The D.C. Office of Campaign Finance yesterday began investigating whether Mayor Anthony A. Williams's reelection campaign failed to report contributions from the Washington Teachers' Union.
The probe will focus in part on whether the work of Gwendolyn M. Hemphill, who co-chaired Williams's campaign, should have been reported as an in-kind contribution from the union, said Benjamin F. Wilson, chairman of the D.C. Board of Elections and Ethics, which oversees the campaign finance office. Hemphill had a paid job as assistant to the union's president at the time.
Also at issue is the Williams campaign's use of teachers union telephone banks. The campaign did not report use of the phone banks as an in-kind contribution on its financial disclosure reports. A similar arrangement during the mayor's 1998 campaign also was not reported.
"We are not prejudging this situation," Wilson said. "We have a responsibility to conduct an investigation, obtain the facts from the union and individuals involved and at that point . . . make a decision as to appropriate action to be taken."
Mayoral spokesman Tony Bullock said the campaign properly reported all contributions and expenses.
"It's perfectly appropriate for the Office of Campaign Finance to look at the contributions and expenditures of the mayor's campaign," Bullock said. "There's nothing to be surprised about. That's what they're supposed to do. Our filings are comprehensive and detailed and provide all the information that should be provided."
The campaign finance office probe is being conducted independently of a criminal investigation into the alleged improper use of more than $2 million in teachers union money. According to an FBI affidavit, Hemphill, former union president Barbara A. Bullock, former treasurer James O. Baxter II and others used union money to purchase clothing, furs and other luxury items. No charges have been filed in that investigation.
Last night, about 150 members of the teachers union held an unofficial meeting at Dunbar Senior High School in Northwest Washington and issued a vote of no confidence in the union's executive board, interim president and board of trustees.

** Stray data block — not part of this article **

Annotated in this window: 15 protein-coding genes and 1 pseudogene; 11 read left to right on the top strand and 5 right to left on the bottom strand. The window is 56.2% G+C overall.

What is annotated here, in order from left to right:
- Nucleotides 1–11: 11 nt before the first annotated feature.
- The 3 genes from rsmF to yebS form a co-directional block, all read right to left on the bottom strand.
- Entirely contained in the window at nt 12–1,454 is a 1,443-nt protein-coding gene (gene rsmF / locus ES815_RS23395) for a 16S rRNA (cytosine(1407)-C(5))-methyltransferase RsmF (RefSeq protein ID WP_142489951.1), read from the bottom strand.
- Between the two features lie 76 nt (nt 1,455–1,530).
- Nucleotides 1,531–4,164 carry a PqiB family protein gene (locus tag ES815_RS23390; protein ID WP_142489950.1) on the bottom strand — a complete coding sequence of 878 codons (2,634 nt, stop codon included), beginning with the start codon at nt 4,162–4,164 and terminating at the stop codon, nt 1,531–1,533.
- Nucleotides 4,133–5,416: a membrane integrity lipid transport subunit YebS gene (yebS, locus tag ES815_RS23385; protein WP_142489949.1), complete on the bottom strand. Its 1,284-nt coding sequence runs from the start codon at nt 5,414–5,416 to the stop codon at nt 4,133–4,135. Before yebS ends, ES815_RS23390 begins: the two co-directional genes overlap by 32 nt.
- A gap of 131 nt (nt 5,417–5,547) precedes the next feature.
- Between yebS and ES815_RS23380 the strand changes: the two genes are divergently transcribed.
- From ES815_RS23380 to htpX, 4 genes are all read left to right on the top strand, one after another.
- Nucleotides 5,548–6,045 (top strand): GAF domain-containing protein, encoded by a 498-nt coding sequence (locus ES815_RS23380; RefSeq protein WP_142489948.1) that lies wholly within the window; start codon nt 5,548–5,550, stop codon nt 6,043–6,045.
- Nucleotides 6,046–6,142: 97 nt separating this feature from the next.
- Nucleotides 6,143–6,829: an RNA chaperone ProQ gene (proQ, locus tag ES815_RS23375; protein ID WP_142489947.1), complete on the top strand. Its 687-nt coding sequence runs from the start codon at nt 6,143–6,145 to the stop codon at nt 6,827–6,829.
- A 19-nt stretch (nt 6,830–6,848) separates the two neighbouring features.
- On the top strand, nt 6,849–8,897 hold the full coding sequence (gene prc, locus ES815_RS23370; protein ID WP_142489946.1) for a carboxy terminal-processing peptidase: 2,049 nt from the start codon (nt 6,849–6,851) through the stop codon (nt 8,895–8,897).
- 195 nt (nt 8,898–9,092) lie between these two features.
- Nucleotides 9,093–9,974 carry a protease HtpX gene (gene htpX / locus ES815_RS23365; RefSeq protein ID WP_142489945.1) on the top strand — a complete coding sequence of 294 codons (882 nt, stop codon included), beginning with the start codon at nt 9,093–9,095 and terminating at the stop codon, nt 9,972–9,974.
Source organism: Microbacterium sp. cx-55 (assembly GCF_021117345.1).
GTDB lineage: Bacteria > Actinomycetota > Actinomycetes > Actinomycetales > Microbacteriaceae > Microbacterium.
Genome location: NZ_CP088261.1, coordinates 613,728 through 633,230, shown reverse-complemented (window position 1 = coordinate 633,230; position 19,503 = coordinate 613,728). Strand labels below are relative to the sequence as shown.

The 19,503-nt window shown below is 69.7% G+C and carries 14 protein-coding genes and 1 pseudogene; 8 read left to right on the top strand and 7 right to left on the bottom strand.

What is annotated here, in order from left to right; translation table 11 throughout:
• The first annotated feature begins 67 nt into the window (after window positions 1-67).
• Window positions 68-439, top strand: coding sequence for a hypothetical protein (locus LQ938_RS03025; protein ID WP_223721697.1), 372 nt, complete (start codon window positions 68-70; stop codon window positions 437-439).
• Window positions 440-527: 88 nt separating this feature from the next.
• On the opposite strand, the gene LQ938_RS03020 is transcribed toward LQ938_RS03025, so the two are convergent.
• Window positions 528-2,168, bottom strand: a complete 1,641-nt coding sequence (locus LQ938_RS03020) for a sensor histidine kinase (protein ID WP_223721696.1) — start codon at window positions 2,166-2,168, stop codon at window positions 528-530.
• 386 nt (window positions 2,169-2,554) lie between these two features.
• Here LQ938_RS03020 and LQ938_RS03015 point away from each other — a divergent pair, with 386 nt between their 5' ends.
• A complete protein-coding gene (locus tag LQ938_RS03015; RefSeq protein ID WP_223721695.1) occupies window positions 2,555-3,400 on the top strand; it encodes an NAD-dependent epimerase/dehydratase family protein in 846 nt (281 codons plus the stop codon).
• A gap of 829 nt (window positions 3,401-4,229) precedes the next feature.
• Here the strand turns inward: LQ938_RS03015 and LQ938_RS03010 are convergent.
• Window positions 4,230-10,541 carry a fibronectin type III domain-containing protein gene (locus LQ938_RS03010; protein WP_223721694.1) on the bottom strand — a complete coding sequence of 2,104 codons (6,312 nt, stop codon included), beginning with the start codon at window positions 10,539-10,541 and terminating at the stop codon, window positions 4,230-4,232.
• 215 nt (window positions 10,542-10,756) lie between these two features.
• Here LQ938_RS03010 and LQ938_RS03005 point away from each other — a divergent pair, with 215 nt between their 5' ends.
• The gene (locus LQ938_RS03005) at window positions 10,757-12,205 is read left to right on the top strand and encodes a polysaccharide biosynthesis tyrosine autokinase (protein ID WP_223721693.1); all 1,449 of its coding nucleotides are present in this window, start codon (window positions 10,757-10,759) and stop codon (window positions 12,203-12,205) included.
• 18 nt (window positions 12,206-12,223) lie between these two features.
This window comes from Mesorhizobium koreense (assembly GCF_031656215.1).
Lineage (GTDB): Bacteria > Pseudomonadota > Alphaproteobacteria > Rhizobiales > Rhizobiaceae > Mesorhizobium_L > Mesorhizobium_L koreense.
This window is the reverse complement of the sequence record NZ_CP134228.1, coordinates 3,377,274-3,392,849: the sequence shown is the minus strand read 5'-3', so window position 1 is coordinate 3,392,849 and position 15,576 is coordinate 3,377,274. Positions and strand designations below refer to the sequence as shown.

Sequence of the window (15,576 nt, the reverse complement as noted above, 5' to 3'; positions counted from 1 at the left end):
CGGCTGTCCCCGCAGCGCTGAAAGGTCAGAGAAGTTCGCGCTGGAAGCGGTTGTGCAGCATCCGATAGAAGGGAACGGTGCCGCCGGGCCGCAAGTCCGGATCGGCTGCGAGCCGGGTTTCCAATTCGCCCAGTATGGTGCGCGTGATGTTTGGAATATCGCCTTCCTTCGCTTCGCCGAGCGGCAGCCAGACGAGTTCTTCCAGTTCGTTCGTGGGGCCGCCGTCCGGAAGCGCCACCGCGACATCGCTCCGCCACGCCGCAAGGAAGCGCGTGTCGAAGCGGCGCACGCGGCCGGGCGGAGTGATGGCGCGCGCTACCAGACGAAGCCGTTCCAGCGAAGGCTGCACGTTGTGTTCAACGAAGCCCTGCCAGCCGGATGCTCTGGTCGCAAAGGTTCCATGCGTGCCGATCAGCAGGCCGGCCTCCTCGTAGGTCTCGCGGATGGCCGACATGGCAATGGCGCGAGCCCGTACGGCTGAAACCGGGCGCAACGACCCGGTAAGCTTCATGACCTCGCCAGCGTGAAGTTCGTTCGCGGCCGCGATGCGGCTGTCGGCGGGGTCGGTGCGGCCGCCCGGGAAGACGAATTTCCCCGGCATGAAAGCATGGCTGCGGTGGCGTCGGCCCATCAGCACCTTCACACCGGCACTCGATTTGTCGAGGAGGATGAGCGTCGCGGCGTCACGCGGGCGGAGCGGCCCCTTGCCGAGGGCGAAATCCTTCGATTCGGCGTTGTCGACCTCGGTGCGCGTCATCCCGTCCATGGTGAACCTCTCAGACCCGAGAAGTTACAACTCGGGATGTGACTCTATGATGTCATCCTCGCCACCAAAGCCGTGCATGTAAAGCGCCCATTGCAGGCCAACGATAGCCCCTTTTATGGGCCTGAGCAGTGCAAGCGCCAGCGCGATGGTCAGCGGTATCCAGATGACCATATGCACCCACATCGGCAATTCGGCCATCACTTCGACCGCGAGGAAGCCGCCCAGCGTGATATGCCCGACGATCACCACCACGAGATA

To shouts of "No confidence!" and pumping fists, all but two of the teachers in the audience voted in support of the measure, which activists said was designed to put additional pressure on the union's embattled leadership. The vote was unofficial because the executive board had refused to sanction the meeting.
The members also launched a drive to secure 800 signatures on a petition to recall the elected leaders.
"I support the no-confidence vote, but I think we should go even further and give a vote of censure," said S.M. Foster, a Dunbar social studies teacher who was in attendance. "I doubt if [the leaders] will listen, but we tried to get our point across."
The teachers union endorsed Williams (D) for reelection, and Barbara Bullock and Hemphill made direct personal contributions to his campaign that were listed in campaign finance reports.
Mayoral spokesman Bullock, who is not related to Barbara Bullock, said Hemphill's work as campaign co-chair was not an in-kind contribution from the union because she worked for the campaign only in the evenings and on weekends. Hemphill's attorney, Frederick D. Cooke Jr., has said that his client put in a full day at the union and volunteered for the campaign in her free time.
Bullock also said there was nothing unusual about the campaign's use of phone banks at union offices.
"Unions very often do phone banking for the candidates they support," Bullock said. "I'm not sure it's possible to put a dollar figure on the use of an organization's phones for a couple of nights."
But Kathy S. Williams, the general counsel for the campaign finance office, said the telephone banks should have been listed as an in-kind contribution if volunteers made the phone calls in cooperation with the mayor's campaign.
Wilson said the campaign finance office also will look into Hemphill's claim that the mayor's chief of staff last year asked her to take care of a bill of about $2,000 for costs associated with D.C. voting rights T-shirts and other items distributed at the Democratic National Convention in 2000. Hemphill has said she used union money to pay the bill.
Kelvin J. Robinson, Williams's chief of staff, has said that he expected the bill would be paid from campaign, not union, funds.
The bill was supposed to be paid jointly by Williams and Del. Eleanor Holmes Norton (D-D.C.). Yesterday, Norton's office released a copy of a letter she sent to Williams on Dec. 14, 2001, seeking payment of his share of the bill to the vendor.
"This company has been waiting over a year now and has not made a big deal of this, but I assure you they will and I think you would find it embarrassing," Norton wrote. "I paid for my share of the costs incurred at the Convention long ago and you agreed to pay other costs. . . . Please ask your finance chair to pay up now."
Norton spokeswoman Doxie McCoy said Norton viewed her share of the costs as a campaign expense and treated it accordingly.
The D.C. campaign finance office also will look into a report that the union sent the mayor's office $5,000 in 2000 to help pay for Christmas parties sponsored by a nonprofit children's organization, Wilson said.
The FBI and the U.S. attorney's office, which are conducting the criminal investigation into the disappearance of teachers union funds, also are looking into the allegations that union money was spent on the D.C. voting rights T-shirts and on the Christmas parties, according to a source familiar with that probe.
Staff writers Spencer S. Hsu, Allan Lengel and David Nakamura contributed to this report.